For the next two years, he put $50.00 away from every pay check, saving up enough money to record at Portland's Type Foundry Studio with Adam Selzer. Instead of the loudness of his other projects, Brusseau went in an opposite direction, using the subtleness of an acoustic guitar and the tenderness of his baritone and created real personal and heart warming music, music that cut straight through any fabrications or fluff, sounding as raw and immediate as it did in his bedroom.

"I would make demos of [these songs] on my four track, and play them back for my wife," recalls Brusseau of how A Night Goes Through eventually came to life. "She encouraged me. [She said] I should try and just do this myself. I set myself up with some voice lessons, and started the horrifying journey of getting out in front of people and playing open mics."

Brusseau had found a new sound for himself, no longer hiding behind loud guitars, the nakedness is all that appealed to him.

"It's minimal in instrumentation and big on heart. It's personal and intimate," he says, describing his style of atmospheric indie-folk.

He played out as often around town as he could, always around his work schedule ("I'm a simple laborer for a living," he says), and continued to write songs. He followed up A Night Goes Through with a limited edition EP, all while beginning to work and save up to release another full-length on vinyl, which would become The Royal Violent Birds.

The title comes from Brusseau contemplating band names while passing the time at work. It would eventually become the album's title track.

"During work one day I was contemplating band names. I just dig the word 'royal,' so I started there," he recalls. "The work I do gives me a lot of time to brainstorm. 'Violent' is another impactful word, and I liked the two together. I thought it should be softened at the end so it came to rest as 'The Royal Violent Birds.' A band title for a future project maybe? I just wrote it down, and let it rest."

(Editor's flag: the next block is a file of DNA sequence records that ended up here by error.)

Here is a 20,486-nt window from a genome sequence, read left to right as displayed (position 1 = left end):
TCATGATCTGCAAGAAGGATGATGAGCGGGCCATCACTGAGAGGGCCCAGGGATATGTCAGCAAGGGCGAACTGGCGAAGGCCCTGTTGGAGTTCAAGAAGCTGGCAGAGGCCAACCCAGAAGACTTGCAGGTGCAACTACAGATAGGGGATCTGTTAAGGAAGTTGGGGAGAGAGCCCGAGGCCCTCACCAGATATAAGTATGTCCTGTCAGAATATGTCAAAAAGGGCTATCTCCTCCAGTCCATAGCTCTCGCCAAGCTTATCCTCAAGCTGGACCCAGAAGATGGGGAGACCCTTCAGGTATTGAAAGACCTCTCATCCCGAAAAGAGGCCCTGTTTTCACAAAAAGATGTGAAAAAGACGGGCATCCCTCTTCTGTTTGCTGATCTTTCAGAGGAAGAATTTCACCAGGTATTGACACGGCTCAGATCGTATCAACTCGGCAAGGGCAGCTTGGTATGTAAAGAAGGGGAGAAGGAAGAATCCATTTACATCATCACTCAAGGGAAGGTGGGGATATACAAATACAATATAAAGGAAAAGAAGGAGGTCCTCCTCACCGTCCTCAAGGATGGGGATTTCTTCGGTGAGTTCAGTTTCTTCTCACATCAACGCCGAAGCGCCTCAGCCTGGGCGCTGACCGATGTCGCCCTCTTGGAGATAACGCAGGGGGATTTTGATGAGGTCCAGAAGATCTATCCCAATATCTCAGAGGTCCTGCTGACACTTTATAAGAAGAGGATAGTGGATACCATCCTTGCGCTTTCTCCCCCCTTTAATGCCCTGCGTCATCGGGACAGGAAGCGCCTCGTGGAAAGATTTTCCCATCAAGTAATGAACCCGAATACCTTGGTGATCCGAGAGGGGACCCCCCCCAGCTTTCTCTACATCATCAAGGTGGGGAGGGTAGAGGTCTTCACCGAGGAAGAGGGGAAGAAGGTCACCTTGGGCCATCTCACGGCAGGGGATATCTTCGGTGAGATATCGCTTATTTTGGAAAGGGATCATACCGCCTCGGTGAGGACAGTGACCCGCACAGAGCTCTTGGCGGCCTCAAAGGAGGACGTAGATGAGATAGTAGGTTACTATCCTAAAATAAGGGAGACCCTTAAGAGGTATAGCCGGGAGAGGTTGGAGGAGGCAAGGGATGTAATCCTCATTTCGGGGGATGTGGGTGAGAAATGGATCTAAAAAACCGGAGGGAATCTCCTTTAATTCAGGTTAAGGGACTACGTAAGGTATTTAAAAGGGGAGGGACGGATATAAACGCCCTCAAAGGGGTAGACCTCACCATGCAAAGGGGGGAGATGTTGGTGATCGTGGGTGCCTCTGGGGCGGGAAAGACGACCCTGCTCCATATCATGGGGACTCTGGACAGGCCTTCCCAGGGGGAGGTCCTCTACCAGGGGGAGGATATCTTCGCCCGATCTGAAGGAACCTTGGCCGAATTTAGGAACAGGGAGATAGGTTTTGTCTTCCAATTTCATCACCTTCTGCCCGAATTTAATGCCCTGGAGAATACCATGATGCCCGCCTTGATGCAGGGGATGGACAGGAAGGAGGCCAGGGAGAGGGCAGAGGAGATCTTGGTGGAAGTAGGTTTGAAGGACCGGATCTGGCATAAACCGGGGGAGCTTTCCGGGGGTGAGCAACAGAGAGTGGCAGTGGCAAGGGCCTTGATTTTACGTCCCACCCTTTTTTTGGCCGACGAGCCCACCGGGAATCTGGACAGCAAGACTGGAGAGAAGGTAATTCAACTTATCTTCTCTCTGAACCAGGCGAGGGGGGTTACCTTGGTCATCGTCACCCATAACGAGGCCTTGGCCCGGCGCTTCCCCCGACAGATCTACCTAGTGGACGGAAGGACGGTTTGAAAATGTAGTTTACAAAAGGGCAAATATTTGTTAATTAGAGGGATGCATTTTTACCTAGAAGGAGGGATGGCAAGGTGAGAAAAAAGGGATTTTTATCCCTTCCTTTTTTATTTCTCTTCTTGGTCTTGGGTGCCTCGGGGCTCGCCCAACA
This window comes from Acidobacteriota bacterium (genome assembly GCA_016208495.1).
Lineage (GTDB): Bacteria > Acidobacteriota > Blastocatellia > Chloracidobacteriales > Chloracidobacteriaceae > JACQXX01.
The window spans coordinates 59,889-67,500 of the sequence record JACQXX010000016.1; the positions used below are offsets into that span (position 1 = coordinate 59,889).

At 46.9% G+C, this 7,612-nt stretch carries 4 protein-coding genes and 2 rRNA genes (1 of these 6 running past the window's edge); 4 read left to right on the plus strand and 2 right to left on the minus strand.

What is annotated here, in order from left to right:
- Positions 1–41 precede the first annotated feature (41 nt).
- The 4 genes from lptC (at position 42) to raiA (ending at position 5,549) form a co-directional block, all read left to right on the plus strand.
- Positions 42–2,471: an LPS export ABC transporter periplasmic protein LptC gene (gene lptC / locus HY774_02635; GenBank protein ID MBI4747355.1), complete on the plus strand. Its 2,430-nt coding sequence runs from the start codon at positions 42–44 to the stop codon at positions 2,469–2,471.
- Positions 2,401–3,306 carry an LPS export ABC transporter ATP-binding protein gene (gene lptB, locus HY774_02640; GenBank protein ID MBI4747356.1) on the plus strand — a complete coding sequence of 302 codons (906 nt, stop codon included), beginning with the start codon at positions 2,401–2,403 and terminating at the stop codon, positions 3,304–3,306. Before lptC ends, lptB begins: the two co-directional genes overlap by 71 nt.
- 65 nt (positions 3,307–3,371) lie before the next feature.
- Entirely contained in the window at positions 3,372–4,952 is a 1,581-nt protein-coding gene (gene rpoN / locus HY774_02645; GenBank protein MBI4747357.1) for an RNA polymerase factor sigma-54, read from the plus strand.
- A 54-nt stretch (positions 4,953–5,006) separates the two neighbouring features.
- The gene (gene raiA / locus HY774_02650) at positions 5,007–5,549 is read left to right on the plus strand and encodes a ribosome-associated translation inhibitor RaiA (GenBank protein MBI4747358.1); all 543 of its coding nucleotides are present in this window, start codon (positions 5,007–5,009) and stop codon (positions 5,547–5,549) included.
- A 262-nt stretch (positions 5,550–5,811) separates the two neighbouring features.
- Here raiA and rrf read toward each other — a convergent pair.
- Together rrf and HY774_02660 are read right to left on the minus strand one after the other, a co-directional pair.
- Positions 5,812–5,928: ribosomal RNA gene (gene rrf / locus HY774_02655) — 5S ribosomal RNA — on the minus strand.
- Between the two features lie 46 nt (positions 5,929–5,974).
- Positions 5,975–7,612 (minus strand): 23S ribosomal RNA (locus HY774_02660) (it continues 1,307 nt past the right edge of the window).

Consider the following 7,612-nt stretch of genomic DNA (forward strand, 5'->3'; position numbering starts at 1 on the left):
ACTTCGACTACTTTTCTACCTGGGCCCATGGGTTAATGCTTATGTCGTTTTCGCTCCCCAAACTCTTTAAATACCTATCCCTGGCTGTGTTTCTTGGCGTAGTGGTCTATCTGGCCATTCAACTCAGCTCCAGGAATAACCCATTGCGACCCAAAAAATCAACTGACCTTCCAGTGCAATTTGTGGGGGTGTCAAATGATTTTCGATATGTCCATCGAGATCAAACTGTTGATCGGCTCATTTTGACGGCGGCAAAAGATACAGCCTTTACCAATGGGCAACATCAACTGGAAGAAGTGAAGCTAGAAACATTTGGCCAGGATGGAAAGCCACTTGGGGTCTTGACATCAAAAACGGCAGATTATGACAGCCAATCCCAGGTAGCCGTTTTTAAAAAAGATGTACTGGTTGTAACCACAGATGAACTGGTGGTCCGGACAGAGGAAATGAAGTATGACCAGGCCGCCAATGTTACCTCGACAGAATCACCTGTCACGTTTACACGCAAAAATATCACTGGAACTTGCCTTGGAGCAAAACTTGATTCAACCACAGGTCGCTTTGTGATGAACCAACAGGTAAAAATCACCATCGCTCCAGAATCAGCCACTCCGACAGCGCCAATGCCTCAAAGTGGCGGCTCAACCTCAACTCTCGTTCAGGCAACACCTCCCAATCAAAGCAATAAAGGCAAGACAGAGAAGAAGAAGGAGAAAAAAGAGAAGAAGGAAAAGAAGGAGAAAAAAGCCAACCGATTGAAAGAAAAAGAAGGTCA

He continues, "One fine day at work I was standing next to this line of industrial battery chargers. There was a loud hum coming from this team of electric juicers. In the key of that droning note I started singing to myself. The melody and first verse of 'The Royal Violent Birds' just spilled out. As I worked I pulled my note book out regularly as the rest of the lyrics came very quick. It's about the unknown, and not being afraid. The violence and chaos of mother nature are good."

Whereas his debut was recorded completely analog, this time Brusseau entered Jackpot! Studios with renowned engineer Larry Crane to record digitally.

"On the first album I had the pleasure of working with Adam Selzer at Type Foundry Studios, and going all analog. This time I went to Jackpot! Studios to work with Larry Crane. Larry recorded some of my old punk stuff - The Jimmies and Legend Of Dutch Savage. His resume is full of great projects, including Sleatery- Kinney, Quasi, Elliot Smith, and of course, Tape Op Magazine. If anyone would understand using the digital realm to achieve a great sounding vinyl it would be Larry," Brusseau comments.